By Mathew and Ronan, BCC Bloggers
As is now well known, the leader of the Ordain Women movement, Kate Kelly, has been called before a disciplinary council. There has been much speculation about what role the church’s senior leadership played in the decision to convene the council. The church’s newsroom has issued an official statement that says in part that “[d]ecisions are made by local leaders and not directed or coordinated by Church headquarters.” While it may be entirely proper to leave the final “decisions” to those church leaders who know her best, we feel that church headquarters can still play a positive mediating role in a case that already has and will continue to have church-wide ramifications.
Thus far there has been blame enough to go around in the OW matter. Listing each side’s offenses would be tedious and likely devolve into another round of finger pointing. We will not itemize them because we do not want to detract from the purpose of this post (and comments that do not abide by this sentiment are not welcome). Suffice it to say that fair-minded individuals can find multiple actions from both sides that have been insensitive and uncharitable. These misunderstandings and disputes have resulted in bad feelings that are harmful to the church, a state of affairs that contradicts a command the Lord gave to the church at an early conference to esteem one another and to “be one, and if ye are not one ye are not mine” (D&C 38:24, 27).
A Request of the Church
The Quorum of the Twelve Apostles was organized in part to “build up the church, and regulate all the affairs of the same” (D&C 107:33). Because the Kelly affair is more than a local matter, we believe that it would be welcomed by many if the senior leadership of the church were to intervene. It seems much good could be accomplished if Salt Lake were to step in and de-escalate the situation by asking Kelly’s local leaders to postpone the disciplinary council so that all parties (Kelly, the Virginia leadership, and Salt Lake) can meet.
The church would gain a lot from this. Besides beginning the work of healing the wounds that have opened up in our community, it models to its membership what civil dialogue looks like. It signals that it is listening to the concerns of all of its membership and not just those it deems worthy of being listened to. It exhibits grace and generosity of spirit to a world that is watching. Perhaps most importantly, it acts with compassion and charity towards someone who is suffering.
Some may say that seeking reconciliation will show weakness on the church’s part. Such arguments should be ignored. As President Uchtdorf stated at the October 2010 general priesthood session: “[W]hen we focus on our own importance, power, or reputation; when we dwell upon our public image and believe our own press clippings — that’s when the trouble begins; that’s when pride begins to corrupt.” This moment in our history requires us to put aside personal and institutional pride even if those we disagree with have not.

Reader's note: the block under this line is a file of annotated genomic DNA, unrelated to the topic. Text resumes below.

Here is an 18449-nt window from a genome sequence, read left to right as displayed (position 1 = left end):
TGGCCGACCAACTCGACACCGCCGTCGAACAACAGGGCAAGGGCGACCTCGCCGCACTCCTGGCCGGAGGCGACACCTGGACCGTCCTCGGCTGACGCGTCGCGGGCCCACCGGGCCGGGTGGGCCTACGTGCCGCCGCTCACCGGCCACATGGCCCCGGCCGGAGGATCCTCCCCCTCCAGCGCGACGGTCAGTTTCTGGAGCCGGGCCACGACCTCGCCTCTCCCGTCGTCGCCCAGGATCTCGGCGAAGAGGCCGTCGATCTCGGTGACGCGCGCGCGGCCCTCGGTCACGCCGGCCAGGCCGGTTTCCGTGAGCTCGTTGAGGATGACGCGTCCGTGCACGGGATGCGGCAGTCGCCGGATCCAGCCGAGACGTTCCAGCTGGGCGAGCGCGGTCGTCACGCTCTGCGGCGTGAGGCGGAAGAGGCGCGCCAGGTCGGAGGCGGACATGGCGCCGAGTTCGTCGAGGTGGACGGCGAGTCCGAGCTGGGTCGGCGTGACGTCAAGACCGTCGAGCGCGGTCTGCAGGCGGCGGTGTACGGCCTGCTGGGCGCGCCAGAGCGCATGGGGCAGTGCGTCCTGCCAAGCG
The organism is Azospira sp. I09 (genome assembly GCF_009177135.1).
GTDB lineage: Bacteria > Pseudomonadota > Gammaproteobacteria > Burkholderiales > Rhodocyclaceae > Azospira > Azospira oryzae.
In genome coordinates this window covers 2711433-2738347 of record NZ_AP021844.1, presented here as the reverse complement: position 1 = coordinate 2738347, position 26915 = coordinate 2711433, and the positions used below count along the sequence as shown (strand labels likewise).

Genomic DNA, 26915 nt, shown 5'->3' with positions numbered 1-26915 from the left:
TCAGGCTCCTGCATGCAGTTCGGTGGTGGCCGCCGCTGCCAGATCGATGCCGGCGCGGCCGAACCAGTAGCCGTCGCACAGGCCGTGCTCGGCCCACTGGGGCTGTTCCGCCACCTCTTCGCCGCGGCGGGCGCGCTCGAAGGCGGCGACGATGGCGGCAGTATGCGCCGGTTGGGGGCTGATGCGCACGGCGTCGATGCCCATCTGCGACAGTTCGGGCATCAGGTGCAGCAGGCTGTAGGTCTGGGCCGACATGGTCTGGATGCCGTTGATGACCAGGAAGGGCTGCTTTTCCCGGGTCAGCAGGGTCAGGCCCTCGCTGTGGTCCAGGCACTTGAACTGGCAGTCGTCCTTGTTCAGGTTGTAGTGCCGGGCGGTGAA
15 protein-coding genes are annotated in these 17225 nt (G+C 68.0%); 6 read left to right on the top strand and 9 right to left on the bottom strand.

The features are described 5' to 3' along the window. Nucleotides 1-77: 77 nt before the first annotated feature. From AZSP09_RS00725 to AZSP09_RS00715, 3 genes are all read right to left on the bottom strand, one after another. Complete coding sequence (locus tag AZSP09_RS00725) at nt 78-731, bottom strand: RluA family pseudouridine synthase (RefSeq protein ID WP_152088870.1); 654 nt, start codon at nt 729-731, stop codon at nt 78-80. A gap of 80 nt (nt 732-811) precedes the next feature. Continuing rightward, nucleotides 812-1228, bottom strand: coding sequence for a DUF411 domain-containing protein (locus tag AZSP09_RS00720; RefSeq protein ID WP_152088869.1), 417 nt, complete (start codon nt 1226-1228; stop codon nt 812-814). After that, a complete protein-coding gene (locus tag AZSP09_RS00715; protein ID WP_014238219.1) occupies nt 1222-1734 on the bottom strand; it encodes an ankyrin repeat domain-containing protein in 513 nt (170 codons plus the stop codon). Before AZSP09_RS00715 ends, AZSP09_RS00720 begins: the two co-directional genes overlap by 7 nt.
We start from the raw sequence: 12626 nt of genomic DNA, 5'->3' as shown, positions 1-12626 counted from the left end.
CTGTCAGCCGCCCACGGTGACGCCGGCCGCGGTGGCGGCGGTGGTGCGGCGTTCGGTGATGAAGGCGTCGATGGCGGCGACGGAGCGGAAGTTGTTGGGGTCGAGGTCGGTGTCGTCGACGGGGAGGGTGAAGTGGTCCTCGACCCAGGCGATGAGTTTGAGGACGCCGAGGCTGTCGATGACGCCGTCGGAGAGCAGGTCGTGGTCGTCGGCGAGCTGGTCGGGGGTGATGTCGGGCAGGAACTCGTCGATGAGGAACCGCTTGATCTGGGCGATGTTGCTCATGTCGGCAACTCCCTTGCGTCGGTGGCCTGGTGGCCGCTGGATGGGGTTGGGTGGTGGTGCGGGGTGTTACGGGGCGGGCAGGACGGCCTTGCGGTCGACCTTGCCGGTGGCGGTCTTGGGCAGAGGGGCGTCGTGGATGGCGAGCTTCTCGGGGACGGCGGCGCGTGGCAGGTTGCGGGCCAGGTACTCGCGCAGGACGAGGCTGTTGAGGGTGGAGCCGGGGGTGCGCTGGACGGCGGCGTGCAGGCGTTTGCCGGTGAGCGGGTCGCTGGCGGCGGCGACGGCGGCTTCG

A Request of Kate Kelly and Ordain Women
If the church were to reach out in this way, we hope that OW would respond with magnanimity. The movement feels wounded and let down but any hand that is offered in friendship is a hand worth taking, even at this late stage. If there is any hope of rapprochement, we would ask OW to take it. Perhaps there is some act of submission to church authority that they can countenance, not one that would fatally compromise their deepest beliefs but one which would demonstrate their basic faithfulness to the church. Now is the time for such generosity.
We recognize that it takes great courage to stand up for what you believe in in public, courage most of us lack. It may well be that there is nothing OW can do, short of disbanding, that will please the church. If that is the case, then we truly are at an impasse. It may also be that the church will simply let this action run its course without an intervention. One might think that the onus is on the church here given the power imbalance in play. That may or may not be right, but if Ordain Women were the ones to initiate one last, compromising gesture, they would, at the last, demonstrate the basic good will of their movement.
To act boldly and charitably now would be to enact the prophetic gift with which the church is blessed. In the Book of Mormon an angel asks Nephi, “Knowest thou the condescension of God?” Nephi responds, “I know that he loveth his children; nevertheless, I do not know the meaning of all things” (1 Nephi 11:17). There are moments where the conceptual tidiness of the plan of salvation runs up against the messiness that results from living in a fallen world. In those moments it can be difficult to know how to proceed. The problem is mitigated if we remember that like Nephi we know one very important thing — that God loves His children. In the face of that one certain thing, an error on the side of love, or mercy, is not an error at all.
Lastly, we recognize that we are speaking here from the comfort of our own lives, no doubt not in possession of all the facts, and much less affected by all of this than are many other parties. Forgive our impertinence, if impertinent we are; we simply, and honestly, wish for harmony in the body of Christ and really fear the fallout that is likely to come from Sunday’s mooted action.